A tall stranger, told to keep out of the general’s tent, turns out to be Lincoln

Gen. Grant having decided to transfer his army to the James River, preparations began at once. . . . On Tuesday morning, June 14th, Warren crossed [the Chickahominy] at Long Bridge, with Hancock following him. Read more >>

Theodore Roosevelt, his widow recalled, watched Lincoln’s funeral from his grandfather’s house

A famous educator reviews 100 years of service by the land-grant colleges

The year 1955 marks the centennial of one of the greatest landmarks in our American heritage of education for all the people. A century ago, the Michigan State College and the Pennsylvania State University were founded as the first of a group of uniquely new and evolutionary institutions of higher learning. These twin birthdays have been recognized by the issuance of a special commemorative U.S. postage stamp, dedicated to the two institutions and to the land-grant college idea as conceived in 1862 by Act of Congress. Read more >>

A new picture of prairie lawyers coping with bad roads and worse inns on the Illinois frontier, drawn from David Davis’ letters

Lincoln’s oration at New York’s Cooper Union showed that the prairie lawyer could play in the big leagues

On the frigid and stormy evening of February 27, 1860, so the newspapers reported, Abraham Lincoln climbed onto the stage of the cavernous Great Hall of New York’s newest college, Cooper Union, faced a room overflowing with people, and delivered the most important speech of his life. Read more >>

Would the disastrous Reconstruction era have taken a different course?

What would have happened had Abraham Lincoln not been assassinated? Every time I lecture on Lincoln, the Civil War, or Reconstruction, someone in the audience is sure to pose this question—one, of course, perfectly natural to ask but equally impossible to answer. This has not, however, deterred historians from speculating about this “counterfactual” problem. Read more >>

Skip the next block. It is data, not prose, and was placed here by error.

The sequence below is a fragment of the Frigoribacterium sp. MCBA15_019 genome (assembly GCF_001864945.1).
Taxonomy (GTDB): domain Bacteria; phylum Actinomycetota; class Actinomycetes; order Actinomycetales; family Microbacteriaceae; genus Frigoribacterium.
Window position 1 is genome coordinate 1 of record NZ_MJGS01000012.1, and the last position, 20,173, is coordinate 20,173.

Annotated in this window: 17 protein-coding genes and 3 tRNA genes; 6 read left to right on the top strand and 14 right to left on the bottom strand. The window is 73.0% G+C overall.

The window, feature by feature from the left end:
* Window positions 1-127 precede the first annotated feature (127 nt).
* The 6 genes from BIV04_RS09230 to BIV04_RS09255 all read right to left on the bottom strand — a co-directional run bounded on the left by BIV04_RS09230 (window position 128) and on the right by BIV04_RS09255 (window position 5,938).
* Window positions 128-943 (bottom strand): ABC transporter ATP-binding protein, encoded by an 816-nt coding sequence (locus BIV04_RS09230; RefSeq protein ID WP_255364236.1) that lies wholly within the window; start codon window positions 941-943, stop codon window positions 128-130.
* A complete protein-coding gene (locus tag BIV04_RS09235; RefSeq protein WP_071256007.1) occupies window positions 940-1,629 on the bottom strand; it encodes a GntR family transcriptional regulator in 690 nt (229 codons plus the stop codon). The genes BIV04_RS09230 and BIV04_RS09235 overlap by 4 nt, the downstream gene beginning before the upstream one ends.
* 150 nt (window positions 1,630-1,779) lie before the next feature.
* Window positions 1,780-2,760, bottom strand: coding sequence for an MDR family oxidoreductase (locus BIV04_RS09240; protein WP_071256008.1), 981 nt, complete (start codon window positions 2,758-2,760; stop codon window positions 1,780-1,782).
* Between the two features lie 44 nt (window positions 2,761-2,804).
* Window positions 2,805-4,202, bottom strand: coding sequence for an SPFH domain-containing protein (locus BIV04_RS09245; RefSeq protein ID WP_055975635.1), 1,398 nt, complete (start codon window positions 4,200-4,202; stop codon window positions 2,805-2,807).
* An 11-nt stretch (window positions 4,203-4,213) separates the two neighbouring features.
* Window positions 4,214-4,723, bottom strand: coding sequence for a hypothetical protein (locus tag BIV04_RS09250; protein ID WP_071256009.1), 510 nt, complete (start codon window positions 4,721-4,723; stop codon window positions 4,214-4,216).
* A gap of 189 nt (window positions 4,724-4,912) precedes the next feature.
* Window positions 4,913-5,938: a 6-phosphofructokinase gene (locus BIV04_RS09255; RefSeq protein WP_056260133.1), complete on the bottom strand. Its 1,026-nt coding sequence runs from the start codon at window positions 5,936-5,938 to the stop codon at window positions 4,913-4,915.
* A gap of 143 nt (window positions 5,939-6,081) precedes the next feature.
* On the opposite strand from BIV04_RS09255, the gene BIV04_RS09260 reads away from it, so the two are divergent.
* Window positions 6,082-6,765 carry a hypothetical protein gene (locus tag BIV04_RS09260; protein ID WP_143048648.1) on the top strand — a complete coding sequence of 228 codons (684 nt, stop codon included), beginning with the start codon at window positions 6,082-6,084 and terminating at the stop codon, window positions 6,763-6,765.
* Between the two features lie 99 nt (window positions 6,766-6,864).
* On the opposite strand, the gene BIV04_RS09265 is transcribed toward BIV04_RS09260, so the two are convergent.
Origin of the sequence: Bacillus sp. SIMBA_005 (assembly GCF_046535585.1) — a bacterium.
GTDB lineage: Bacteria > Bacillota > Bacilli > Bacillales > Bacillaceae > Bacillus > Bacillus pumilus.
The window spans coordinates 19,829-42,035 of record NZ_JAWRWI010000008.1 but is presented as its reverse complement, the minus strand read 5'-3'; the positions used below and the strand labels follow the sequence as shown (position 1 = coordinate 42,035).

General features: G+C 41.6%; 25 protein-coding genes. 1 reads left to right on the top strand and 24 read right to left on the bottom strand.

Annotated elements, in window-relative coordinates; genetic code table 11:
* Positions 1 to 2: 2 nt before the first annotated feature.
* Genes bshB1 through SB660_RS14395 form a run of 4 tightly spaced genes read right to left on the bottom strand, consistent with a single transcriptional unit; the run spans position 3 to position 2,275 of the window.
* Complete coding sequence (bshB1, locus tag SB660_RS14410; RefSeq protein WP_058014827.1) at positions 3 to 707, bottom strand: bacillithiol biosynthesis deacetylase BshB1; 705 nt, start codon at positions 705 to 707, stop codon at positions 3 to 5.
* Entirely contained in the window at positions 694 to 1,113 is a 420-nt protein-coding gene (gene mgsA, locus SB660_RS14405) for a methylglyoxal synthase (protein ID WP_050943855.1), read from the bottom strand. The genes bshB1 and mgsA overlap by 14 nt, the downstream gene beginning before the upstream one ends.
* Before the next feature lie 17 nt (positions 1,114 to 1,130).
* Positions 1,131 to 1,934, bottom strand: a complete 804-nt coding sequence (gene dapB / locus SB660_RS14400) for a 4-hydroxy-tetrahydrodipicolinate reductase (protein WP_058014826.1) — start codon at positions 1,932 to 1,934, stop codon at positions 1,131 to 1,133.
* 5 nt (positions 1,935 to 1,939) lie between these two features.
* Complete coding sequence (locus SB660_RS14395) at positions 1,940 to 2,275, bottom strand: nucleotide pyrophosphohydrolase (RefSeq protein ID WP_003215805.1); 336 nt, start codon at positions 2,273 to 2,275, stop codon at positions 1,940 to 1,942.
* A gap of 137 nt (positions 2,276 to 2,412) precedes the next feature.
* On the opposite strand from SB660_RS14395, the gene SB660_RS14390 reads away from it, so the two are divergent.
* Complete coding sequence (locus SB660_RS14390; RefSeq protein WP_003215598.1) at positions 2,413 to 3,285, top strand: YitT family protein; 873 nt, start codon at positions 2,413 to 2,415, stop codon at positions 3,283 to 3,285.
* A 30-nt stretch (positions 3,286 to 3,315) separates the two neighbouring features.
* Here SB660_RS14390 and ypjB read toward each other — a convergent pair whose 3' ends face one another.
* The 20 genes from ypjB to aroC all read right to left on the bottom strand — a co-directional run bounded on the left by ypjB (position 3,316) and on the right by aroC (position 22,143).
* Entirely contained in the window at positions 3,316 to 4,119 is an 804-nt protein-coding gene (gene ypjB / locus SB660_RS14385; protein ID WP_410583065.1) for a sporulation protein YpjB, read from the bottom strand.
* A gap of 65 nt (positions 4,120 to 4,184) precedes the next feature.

Our most talented writer-president always wrote his own material and sweated hours over it

On February 27, 1860, Abraham Lincoln stood before a crowd of 1,500 at Cooper Union Hall in New York City. Until he had declared his candidacy for President of the United States, the former one-term Congressman had drawn little attention outside his home state of Illinois. Read more >>

The president takes charge and directs a successful amphibious landing at Hampton Roads

The prairie lawyer president and outspoken abolitionist formed an unusual friendship

At dusk in early April 1866, a large crowd filed into Representatives Hall of the imposing Illinois Capitol in Springfield. Just 11 months earlier, President Lincoln’s rapidly blackening body had lain here in state as thousands of townspeople had filed past to say goodbye. Read more >>

As we approach the bicentennial of his birth, leading historians look at the man and his achievements

The Washington, DC, cottage where the 16th president escaped to weigh such matters as the Emancipation Proclamation has been faithfully restored

Only three miles from the White House, the house in northwest Washington, DC, offered Abraham Lincoln a refuge from the capital’s summertime heat and political pressures. Read more >>
50 Years Ago April 25, 1957 The Navy sends its Sixth Fleet to the eastern Mediterranean to support King Hussein of Jordan against an uprising by pro-Egyptian army officers. Read more >>

Reading America’s Most Famous Speech

No presidential speech has been as widely analyzed, memorized, or canonized as Abraham Lincoln’s Gettysburg Address. Read more >>